Flow is an important part of software development. The ability to [achieve flow](http://en.wikipedia.org/wiki/Flow_(psychology\)) during daily work makes software development a uniquely enjoyable profession. Interruptions in your code/test loop make this state harder to achieve. Whether you are running unit tests locally, launching a local webserver, or deploying to Heroku there's always some waiting and some interruption. Every second saved helps you stay in your flow.
We’ve been working on reducing the time it takes to build your code on Heroku. Read through this post for details on the process we used to make builds fast, or check out the end result from the graph below:
Let's take a look at our process in delivering these improvements further.
Every speed improvement effort starts with visiblity. We collected detailed metrics about every part of our build infrastructure and in each of our buildpacks. These metrics allowed us to see where time was being spent. We were also able to measure how each update we made impacted the build phase it was meant to improve.
With detailed timing data in hand, we were able to make changes to how our build fleet and git service work. These included additional caching, improved mechanisms for file transfers and storage, and providing better user feedback to let you know what is happening during your builds.
One crucial step in the build process that had room for improvement was the creation of the slug archive. We found this was taking an appreciable amount of time and were able to improve it by using pigz which is a parallelized implementation of gzip.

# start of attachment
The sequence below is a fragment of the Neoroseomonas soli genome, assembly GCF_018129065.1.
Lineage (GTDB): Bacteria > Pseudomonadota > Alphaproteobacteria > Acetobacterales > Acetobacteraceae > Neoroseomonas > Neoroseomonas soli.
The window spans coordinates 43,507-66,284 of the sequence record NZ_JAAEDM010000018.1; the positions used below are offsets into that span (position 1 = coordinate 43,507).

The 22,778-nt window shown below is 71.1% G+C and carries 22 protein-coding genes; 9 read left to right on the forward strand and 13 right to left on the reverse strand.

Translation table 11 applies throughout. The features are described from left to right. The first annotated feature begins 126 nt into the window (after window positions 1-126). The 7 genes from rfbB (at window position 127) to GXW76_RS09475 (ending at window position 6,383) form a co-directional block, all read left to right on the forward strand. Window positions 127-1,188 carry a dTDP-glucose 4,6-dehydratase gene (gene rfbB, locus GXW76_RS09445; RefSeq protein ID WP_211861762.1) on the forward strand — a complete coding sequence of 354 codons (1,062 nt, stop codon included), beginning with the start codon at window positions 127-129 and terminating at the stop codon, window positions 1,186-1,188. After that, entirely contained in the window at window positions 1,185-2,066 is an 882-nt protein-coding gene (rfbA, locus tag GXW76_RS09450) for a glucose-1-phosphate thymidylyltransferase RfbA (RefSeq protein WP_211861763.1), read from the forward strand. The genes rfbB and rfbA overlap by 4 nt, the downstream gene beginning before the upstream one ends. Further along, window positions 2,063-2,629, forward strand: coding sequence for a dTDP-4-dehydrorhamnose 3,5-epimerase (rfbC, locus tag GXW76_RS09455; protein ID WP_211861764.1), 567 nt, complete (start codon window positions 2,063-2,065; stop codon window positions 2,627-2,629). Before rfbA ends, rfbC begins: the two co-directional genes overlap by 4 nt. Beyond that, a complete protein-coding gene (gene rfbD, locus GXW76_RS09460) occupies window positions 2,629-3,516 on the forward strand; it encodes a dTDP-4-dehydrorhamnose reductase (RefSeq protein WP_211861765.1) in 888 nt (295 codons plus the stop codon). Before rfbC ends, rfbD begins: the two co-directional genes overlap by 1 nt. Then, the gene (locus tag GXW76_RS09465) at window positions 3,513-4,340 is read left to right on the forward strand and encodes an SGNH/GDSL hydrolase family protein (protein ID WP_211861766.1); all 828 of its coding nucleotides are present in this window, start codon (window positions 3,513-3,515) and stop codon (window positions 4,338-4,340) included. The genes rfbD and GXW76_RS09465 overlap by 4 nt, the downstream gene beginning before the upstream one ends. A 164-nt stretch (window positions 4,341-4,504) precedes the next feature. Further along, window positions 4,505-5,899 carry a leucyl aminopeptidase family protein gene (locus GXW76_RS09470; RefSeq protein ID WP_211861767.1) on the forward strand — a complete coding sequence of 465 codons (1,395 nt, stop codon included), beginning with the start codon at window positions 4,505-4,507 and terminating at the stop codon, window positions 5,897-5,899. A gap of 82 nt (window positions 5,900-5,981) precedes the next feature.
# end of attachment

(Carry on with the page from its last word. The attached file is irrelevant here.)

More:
In addition to the changes to the build process, we had an opportunity for each of our language specialists to dig in and optimize their specific buildpacks. This included a range of improvements from being more efficient about how dependencies are downloaded, to making better use of the build cache, to pre-fetching common dependencies.
This process involved many changes across all buildpacks. Some of the most significant are highlighted in the Heroku changelog:
- Rails 4 asset pipeline speed improvements
- Play 2.x slugs exclude SBT compile-only artifacts
- New Node.js Buildpack
- Improved build caching for apps using multiple buildpacks
We've achieved improvements in build time across all languages on Heroku. Although we looked at much more detailed metrics while changes were being made, our target was improving build times at all percentiles on a per language basis. We’ve showed you the 50th percentile or median because it proved to be a good proxy for the other metrics in this case.
Being able to deploy code and iterate on ideas quickly is a big part of developer happiness. We will continue to use the metrics we’ve created to look for more ways to improve build and deployment speed. As always, we welcome your feedback on how we can improve your experience and help you maintain your flow.